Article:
Mazama bororo showed crepuscular and nocturnal habits and seems to be more active during the summer/rainy season (Vogliotti and Duarte 2012). Fawns were recorded between September and February and some evidence of frugivory was also provided by camera traps (Vogliotti and Duarte 2010).
Generation Length (years):5

Threats [top]

Major Threat(s): The main threats were compiled from national and regional lists of endangered Brazilian fauna (Duarte et al. 2012, Vogliotti and Braga 2009, Duarte and Vogliotti 2009) and they are: poaching, habitat loss and fragmentation related to changes in the land use, habitat degradation caused by the illegal exploitation of heart of Palm, predation by domestic and feral dogs. Possible threat is: emerging infectious diseases from cattle.

Conservation Actions [top]

Conservation Actions: The main legal frame in Brazil for threaten species management and protection are: the National Official List of endangered fauna species (BRASIL 2014) and the Endangered Mammals of Paraná (PARANÁ 2010). The guidelines for its conservation are outlined in the National Action Plan for the Brazilian endangered deer (Duarte et al. 2012) and the Conservation Plan for the endangered mammals of Paraná State (PARANÁ 2009). The general Action Plan objective is the maintenance of the population and genetic viability of the species listed. Its specific objectives can be arranged in four main categories covering a number of specific actions for the conservation of Small Red Brocket Deer: 1) Public policies and legislation (8 specific actions); 2) Habitat protection (8 actions); 3) Basic and applied research (9 actions); 4) In situ conservation program (11 actions). Some of these actions have already been implemented and others are in progress. The level of implementation of the National Action Plan will be evaluated in a workshop in November 2015.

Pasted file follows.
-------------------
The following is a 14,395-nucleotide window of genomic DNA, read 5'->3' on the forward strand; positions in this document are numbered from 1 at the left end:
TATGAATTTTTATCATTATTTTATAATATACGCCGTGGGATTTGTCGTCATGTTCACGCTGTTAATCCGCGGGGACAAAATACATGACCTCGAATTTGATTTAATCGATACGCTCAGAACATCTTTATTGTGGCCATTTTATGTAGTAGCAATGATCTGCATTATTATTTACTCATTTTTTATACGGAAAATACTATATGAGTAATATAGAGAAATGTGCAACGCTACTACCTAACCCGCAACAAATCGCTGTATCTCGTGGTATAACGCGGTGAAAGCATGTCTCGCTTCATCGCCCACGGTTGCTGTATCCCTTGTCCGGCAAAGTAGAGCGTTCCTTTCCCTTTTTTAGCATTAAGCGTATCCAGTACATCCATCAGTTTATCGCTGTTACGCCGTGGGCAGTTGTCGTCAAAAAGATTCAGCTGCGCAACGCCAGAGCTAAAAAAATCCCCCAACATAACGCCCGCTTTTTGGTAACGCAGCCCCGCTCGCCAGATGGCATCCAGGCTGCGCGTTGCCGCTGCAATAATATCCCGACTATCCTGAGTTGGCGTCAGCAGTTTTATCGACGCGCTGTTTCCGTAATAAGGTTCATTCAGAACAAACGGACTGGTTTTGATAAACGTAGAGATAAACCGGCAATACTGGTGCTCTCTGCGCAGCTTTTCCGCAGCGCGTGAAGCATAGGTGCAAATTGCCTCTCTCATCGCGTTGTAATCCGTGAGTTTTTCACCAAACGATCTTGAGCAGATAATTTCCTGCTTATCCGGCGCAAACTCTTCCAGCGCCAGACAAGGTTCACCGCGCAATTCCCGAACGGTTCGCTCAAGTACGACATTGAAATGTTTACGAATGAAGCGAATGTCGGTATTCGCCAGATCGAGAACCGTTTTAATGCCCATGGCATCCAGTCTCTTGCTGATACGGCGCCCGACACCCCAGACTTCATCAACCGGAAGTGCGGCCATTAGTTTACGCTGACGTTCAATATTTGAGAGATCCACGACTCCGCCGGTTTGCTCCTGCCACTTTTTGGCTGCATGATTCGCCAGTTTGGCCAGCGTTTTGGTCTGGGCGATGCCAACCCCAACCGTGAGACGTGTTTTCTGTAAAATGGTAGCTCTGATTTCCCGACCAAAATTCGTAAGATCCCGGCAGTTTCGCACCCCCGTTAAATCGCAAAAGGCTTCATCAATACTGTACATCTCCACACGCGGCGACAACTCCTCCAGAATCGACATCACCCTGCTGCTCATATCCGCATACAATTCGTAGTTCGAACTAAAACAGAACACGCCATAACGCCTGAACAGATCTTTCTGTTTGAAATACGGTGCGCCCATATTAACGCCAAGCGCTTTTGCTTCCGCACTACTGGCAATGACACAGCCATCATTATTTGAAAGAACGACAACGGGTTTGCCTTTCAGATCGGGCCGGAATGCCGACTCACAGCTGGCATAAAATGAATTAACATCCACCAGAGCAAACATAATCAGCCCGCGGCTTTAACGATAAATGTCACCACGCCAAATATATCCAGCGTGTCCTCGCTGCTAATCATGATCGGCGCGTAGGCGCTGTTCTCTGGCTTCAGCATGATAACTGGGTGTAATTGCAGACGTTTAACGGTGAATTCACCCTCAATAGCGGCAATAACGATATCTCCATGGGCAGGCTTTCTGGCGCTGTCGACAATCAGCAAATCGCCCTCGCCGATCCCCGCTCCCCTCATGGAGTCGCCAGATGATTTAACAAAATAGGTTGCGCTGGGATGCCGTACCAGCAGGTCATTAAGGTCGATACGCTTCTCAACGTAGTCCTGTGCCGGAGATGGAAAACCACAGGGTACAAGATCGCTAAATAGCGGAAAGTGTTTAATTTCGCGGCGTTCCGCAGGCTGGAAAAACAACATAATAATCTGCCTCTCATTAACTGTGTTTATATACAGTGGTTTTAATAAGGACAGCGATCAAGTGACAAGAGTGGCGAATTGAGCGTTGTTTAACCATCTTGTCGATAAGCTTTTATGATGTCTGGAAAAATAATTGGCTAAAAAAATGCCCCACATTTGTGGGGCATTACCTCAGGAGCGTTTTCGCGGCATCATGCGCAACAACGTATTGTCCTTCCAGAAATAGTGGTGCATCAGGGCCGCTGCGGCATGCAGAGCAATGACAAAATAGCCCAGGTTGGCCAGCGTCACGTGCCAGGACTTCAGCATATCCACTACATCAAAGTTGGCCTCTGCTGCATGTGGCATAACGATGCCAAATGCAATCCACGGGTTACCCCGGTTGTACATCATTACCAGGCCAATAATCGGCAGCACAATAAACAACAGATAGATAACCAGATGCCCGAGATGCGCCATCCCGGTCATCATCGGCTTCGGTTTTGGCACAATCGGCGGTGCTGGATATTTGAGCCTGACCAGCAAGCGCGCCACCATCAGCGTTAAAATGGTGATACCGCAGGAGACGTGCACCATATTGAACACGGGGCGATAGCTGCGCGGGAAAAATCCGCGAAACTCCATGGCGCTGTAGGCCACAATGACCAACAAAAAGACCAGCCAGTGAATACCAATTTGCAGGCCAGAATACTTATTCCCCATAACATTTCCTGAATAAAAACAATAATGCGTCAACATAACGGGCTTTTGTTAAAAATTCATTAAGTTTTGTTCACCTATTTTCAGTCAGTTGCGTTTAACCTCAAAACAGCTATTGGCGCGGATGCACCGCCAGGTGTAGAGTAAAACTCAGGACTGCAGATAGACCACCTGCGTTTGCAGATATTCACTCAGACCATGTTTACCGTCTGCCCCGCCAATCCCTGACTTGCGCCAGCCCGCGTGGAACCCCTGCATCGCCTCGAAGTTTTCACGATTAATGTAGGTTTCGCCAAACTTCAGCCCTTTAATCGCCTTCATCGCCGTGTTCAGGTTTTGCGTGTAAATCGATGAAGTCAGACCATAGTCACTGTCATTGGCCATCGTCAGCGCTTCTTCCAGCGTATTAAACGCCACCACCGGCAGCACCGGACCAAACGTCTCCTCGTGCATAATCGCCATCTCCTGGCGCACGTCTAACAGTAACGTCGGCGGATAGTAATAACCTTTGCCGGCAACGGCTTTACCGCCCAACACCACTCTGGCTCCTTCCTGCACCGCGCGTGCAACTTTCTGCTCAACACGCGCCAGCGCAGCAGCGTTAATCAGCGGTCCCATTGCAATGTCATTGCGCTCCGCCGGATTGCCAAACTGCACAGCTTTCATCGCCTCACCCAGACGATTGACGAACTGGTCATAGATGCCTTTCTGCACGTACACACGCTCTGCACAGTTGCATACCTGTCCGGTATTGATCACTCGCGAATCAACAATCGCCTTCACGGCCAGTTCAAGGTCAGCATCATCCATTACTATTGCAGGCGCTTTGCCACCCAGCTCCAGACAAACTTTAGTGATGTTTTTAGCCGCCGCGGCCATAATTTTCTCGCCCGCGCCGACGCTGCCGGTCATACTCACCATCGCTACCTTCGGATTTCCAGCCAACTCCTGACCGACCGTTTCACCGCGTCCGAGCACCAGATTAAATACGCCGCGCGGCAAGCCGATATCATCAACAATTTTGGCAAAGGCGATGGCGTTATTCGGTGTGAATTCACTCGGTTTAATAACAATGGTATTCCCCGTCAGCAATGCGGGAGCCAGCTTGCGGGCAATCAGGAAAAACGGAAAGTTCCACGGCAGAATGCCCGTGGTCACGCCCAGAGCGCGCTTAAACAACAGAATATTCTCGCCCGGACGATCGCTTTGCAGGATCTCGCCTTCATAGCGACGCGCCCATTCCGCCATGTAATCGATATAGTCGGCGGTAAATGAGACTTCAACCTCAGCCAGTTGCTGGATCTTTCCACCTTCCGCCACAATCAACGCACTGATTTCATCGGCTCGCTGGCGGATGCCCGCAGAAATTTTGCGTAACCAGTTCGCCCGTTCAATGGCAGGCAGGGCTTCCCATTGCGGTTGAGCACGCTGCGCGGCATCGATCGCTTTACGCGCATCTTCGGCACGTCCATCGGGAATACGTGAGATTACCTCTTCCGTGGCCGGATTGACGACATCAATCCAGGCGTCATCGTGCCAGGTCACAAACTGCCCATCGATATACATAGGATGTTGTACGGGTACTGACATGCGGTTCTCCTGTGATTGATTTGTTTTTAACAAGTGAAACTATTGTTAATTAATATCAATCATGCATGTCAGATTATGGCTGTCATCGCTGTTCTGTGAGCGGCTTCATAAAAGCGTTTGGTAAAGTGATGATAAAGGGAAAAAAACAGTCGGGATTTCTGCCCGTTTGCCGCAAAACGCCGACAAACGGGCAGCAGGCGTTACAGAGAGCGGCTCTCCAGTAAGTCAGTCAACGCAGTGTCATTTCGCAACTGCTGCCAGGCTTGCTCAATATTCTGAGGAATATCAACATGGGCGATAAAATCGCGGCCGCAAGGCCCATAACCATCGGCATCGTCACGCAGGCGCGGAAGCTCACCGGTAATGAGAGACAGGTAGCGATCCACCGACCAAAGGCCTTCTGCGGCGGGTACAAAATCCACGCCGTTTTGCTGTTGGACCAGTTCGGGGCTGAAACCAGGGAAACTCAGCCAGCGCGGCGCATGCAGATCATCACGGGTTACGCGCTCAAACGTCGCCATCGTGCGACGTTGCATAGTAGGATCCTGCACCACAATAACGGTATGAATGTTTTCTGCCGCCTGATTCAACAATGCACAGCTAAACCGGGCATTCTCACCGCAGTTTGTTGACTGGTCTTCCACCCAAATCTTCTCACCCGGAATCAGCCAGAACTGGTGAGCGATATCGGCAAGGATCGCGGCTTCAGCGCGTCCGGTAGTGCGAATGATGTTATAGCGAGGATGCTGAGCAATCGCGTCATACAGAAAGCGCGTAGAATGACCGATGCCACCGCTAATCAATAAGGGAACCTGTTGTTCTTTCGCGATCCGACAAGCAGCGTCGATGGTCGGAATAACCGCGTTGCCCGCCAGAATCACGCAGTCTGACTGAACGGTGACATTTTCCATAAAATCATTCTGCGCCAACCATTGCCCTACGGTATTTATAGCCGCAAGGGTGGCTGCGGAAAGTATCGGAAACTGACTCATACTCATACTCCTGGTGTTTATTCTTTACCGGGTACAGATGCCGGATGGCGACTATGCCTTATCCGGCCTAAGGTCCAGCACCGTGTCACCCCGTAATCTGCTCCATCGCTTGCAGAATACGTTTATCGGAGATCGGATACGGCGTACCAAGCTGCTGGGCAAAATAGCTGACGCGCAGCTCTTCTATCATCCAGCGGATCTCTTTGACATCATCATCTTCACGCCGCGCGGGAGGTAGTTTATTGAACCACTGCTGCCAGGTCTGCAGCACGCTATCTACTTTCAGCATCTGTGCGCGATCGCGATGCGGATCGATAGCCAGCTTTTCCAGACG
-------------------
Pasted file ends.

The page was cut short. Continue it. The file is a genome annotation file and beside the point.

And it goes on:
Citation: Vogliotti, A., Oliveira, M.L. & Duarte, J.M.B. 2016. Mazama bororo. The IUCN Red List of Threatened Species 2016: e.T41023A22155086. . Downloaded on 22 July 2018.